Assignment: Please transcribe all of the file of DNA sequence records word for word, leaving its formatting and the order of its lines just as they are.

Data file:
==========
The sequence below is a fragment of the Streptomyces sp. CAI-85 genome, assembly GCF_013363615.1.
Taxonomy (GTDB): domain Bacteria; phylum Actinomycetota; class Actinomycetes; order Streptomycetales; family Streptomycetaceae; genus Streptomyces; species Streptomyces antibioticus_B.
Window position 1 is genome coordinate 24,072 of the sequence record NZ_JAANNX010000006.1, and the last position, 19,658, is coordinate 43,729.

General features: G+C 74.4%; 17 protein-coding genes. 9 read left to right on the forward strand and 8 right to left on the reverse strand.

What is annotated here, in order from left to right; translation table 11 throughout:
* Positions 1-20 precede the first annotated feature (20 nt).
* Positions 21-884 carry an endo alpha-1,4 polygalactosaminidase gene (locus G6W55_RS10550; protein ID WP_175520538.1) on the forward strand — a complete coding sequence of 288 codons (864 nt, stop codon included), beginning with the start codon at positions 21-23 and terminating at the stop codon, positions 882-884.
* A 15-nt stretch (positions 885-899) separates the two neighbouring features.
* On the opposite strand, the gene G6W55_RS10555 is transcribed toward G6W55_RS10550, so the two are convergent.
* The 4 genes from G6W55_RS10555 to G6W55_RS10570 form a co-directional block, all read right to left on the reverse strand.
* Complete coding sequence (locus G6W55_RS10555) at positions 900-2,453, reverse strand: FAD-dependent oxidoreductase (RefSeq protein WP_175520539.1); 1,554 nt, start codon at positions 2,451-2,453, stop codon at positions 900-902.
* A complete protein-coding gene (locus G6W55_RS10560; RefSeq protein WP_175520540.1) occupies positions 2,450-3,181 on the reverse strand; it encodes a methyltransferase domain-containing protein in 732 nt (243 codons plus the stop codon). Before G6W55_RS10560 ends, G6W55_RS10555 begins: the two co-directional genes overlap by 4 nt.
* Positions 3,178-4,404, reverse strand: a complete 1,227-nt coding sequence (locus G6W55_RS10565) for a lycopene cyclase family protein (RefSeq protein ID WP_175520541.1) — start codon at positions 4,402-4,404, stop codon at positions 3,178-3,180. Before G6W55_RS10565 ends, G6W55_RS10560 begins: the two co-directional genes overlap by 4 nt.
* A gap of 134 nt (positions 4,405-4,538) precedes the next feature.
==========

The sequence below is a fragment of the Streptomyces sp. CAI-85 genome, assembly GCF_013363615.1.
Taxonomy (GTDB): domain Bacteria; phylum Actinomycetota; class Actinomycetes; order Streptomycetales; family Streptomycetaceae; genus Streptomyces; species Streptomyces antibioticus_B.
Window position 1 is genome coordinate 24,072 of the sequence record NZ_JAANNX010000006.1, and the last position, 19,658, is coordinate 43,729.

General features: G+C 74.4%; 17 protein-coding genes. 9 read left to right on the forward strand and 8 right to left on the reverse strand.

What is annotated here, in order from left to right; translation table 11 throughout:
* Positions 1-20 precede the first annotated feature (20 nt).
* Positions 21-884 carry an endo alpha-1,4 polygalactosaminidase gene (locus G6W55_RS10550; protein ID WP_175520538.1) on the forward strand — a complete coding sequence of 288 codons (864 nt, stop codon included), beginning with the start codon at positions 21-23 and terminating at the stop codon, positions 882-884.
* A 15-nt stretch (positions 885-899) separates the two neighbouring features.
* On the opposite strand, the gene G6W55_RS10555 is transcribed toward G6W55_RS10550, so the two are convergent.
* The 4 genes from G6W55_RS10555 to G6W55_RS10570 form a co-directional block, all read right to left on the reverse strand.
* Complete coding sequence (locus G6W55_RS10555) at positions 900-2,453, reverse strand: FAD-dependent oxidoreductase (RefSeq protein WP_175520539.1); 1,554 nt, start codon at positions 2,451-2,453, stop codon at positions 900-902.
* A complete protein-coding gene (locus G6W55_RS10560; RefSeq protein WP_175520540.1) occupies positions 2,450-3,181 on the reverse strand; it encodes a methyltransferase domain-containing protein in 732 nt (243 codons plus the stop codon). Before G6W55_RS10560 ends, G6W55_RS10555 begins: the two co-directional genes overlap by 4 nt.
* Positions 3,178-4,404, reverse strand: a complete 1,227-nt coding sequence (locus G6W55_RS10565) for a lycopene cyclase family protein (RefSeq protein ID WP_175520541.1) — start codon at positions 4,402-4,404, stop codon at positions 3,178-3,180. Before G6W55_RS10565 ends, G6W55_RS10560 begins: the two co-directional genes overlap by 4 nt.
* A gap of 134 nt (positions 4,405-4,538) precedes the next feature.